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Source: (consider it) Thread: Hoist with my own giggle box
Zappa
Ship's Wake
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On some other site which shall remain nameless I mentioned the question of biblical humour. It arose in part because some of my dour anti-religious associates believe we have a dreadfully dull and legalistic set of scriptural readings decked out with all the humour of a very humourless thing™.

By contrast, the incomparable OT scholar John Goldingay writes of Esther,
quote:
one of our problems is that we lack a sense of humor. The story [of Mordecai's come-uppance] assumes that people who want to survive had better learn to laugh at other people and themselves.Its larger-than-life tale has invited us to laugh from the beginning, with its outrageously extravagant and stupid king, his six-month-long party, its year-long beauty treatments, the men's desperate concern for their headship, Haman's seventy-five-feet-tall gallows ... [1]
When we read this po-faced we miss the point, trap ourselves in the misery of a miserable punitive God ... then there's Jonah, Babel ... stoopid bloody Samson ... what else, who else ... ? Did Jesus slip a few funnies into the miserable stuff about - oh wait ... there isn't any miserable stuff. Did Paul really want a knife to slip? Is Revelation or Daniel a bit of a giggle?

[1] Goldingay, Israel's Gospel, 786.

[ 24. November 2016, 06:42: Message edited by: Zappa ]

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Kwesi
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I can see why certain incidents in the bible may have been amusing at the time of writing, like Elijah joking at the expense of the prophets of Baal or the animals wearing sackcloth and ashes in Nineveh, but to be honest I don't find these events or the observations Esther above raising a chortle in me. The bible may have the answer to lots of things but it doesn't satisfy the need for a belly laugh.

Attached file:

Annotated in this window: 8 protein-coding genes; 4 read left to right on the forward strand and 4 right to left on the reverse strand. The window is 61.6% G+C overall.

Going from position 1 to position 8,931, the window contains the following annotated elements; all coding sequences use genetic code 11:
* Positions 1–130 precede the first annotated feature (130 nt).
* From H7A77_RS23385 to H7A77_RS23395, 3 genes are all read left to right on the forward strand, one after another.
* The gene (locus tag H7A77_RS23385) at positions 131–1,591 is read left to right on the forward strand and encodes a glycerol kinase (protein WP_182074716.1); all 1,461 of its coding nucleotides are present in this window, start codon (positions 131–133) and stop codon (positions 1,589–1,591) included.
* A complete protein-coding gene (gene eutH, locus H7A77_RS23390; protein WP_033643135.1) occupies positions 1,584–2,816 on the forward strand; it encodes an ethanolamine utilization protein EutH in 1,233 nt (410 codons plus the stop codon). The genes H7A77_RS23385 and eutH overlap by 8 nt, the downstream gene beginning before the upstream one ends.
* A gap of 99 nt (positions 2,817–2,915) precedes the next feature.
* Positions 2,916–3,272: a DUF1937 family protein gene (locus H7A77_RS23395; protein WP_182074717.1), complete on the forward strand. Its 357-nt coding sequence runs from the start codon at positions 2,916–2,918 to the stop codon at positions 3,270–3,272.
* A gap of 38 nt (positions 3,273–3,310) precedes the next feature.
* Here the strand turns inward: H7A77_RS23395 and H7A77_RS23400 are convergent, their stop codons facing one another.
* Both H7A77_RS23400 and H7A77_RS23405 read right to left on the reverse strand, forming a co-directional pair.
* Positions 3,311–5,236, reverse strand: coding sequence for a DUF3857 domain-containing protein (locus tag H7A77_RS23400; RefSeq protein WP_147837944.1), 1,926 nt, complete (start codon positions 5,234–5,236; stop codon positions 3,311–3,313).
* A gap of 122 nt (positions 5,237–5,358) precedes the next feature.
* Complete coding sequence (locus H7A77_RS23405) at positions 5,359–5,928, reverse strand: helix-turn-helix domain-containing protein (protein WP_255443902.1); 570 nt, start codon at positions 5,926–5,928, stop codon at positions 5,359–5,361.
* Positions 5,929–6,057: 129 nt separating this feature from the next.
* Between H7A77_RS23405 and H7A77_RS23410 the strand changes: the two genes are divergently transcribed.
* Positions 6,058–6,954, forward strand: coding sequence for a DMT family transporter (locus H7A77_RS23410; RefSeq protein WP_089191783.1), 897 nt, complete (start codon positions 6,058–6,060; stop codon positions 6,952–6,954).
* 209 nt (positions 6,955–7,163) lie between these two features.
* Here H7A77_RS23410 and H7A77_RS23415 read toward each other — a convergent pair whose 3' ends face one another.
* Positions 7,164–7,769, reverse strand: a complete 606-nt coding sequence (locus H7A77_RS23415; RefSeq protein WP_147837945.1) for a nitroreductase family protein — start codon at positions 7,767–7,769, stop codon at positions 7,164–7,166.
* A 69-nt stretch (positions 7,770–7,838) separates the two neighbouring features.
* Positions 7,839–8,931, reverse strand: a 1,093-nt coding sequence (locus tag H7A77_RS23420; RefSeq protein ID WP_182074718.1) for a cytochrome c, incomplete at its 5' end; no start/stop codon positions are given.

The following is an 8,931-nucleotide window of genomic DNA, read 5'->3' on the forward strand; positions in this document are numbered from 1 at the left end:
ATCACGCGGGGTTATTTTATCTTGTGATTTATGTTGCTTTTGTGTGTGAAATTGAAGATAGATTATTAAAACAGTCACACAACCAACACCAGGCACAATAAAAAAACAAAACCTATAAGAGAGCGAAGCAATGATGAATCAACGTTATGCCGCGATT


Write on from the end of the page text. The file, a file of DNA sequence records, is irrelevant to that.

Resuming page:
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Alan Cresswell

Mad Scientist 先生
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Humour is something that is very cultural. There are few forms of humour that actually translate across cultures, even more so when that humour is language dependent (puns being an obvious example). It is therefore highly unlikely that we will find any Biblical jokes producing a belly laugh today, and indeed most of them will be practically invisible to us without trying to get into the minds of people from different cultures.

Though, I often get a hint of Jesus' parables being more like jokes than we might assume.

"Did you hear the one about the man trying to get his camel to walk through the eye of a needle?"

"There was a priest, a levite and a Samaritan on the road to Jericho ...."

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Baptist Trainfan
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Yes; I have said in sermons that Jesus would have made a good stand-up comedian.

Of course the sourpusses will remind us that "Jesus wept" but never laughed.

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mr cheesy
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quote:
Originally posted by Alan Cresswell:

Though, I often get a hint of Jesus' parables being more like jokes than we might assume.

"Did you hear the one about the man trying to get his camel to walk through the eye of a needle?"

"There was a priest, a levite and a Samaritan on the road to Jericho ...."

I think this is more likely to be due to the influence of the bible stories on the pattern of contemporary English and the way that has influenced the language and world view (and, presumably, jokes) rather than that they're supposed to be funny.

I often think that we're missing a whole lot of subtext when reading old texts, and that there is humour just in the absurdity of the construction. For example I was reading something about 150 years old which struck me as being hilariously funny due to the crusty views it expressed. I don't think it was supposed to be funny.

How much more divorced are we from something 2000 years old?

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Trudy Scrumptious